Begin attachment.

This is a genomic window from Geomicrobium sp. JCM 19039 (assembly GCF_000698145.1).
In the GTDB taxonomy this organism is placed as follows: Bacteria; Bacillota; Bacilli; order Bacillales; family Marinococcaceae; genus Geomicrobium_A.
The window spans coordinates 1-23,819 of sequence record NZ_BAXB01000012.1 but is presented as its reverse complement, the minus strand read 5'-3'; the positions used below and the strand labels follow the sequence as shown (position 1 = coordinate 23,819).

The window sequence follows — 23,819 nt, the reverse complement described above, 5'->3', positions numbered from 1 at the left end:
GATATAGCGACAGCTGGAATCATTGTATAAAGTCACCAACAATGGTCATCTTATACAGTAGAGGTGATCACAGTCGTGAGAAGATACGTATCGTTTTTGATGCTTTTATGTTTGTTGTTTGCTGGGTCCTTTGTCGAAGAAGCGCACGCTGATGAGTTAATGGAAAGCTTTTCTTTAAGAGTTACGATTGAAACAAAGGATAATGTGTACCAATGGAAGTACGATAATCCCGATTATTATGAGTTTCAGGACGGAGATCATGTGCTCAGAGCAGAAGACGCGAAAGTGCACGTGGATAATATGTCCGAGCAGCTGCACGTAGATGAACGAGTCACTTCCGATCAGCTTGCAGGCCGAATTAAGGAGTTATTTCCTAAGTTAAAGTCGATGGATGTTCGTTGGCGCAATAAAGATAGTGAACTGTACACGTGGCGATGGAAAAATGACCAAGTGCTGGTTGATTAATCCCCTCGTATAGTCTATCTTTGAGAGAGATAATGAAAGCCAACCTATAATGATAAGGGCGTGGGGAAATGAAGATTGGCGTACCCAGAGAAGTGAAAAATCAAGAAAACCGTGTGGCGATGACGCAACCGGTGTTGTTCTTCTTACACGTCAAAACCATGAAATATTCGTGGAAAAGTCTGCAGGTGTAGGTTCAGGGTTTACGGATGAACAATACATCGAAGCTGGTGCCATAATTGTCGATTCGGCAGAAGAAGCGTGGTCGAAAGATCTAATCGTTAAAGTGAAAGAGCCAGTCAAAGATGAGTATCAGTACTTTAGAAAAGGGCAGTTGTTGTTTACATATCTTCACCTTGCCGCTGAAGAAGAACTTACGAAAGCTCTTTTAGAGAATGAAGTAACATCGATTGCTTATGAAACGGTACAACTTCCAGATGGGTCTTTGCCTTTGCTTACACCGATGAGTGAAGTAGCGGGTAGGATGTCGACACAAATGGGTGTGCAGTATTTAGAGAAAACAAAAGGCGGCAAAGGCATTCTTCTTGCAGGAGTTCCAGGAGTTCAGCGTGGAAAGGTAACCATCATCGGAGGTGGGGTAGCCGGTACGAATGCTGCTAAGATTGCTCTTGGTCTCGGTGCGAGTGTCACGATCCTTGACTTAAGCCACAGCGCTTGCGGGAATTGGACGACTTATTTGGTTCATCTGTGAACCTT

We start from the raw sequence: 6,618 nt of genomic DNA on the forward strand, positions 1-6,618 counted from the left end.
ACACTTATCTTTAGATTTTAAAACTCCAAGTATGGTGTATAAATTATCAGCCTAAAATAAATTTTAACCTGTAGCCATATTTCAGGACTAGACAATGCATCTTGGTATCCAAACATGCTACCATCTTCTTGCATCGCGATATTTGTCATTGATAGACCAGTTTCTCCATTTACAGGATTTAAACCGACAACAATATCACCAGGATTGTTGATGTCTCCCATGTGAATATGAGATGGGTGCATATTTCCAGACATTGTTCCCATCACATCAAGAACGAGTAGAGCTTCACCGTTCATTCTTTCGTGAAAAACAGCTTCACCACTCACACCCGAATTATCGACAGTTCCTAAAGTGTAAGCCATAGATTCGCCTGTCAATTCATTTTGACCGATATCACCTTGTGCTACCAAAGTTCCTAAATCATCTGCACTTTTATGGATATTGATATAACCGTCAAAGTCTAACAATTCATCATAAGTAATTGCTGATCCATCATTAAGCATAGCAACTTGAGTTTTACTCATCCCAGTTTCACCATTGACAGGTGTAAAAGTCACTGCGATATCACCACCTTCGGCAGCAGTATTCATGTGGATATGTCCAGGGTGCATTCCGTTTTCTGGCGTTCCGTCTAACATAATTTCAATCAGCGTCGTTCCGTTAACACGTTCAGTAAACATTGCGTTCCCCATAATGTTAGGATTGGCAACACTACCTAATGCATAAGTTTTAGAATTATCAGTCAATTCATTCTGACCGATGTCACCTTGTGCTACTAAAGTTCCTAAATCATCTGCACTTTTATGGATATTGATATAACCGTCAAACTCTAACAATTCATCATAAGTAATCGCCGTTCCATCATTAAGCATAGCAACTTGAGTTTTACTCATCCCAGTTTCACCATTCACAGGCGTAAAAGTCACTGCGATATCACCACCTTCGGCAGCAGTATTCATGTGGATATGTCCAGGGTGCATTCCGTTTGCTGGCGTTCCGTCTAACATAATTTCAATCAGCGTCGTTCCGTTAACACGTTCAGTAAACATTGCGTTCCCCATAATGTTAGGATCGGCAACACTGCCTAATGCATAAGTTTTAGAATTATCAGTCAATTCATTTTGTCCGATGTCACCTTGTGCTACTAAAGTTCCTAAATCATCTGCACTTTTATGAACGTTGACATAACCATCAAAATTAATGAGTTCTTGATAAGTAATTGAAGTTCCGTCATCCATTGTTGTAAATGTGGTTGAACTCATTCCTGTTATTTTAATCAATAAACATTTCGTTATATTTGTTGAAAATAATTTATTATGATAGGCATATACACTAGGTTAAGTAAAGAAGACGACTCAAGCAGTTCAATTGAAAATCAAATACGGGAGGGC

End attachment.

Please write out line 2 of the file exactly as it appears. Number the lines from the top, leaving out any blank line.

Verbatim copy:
In the GTDB taxonomy this organism is placed as follows: Bacteria; Bacillota; Bacilli; order Bacillales; family Marinococcaceae; genus Geomicrobium_A.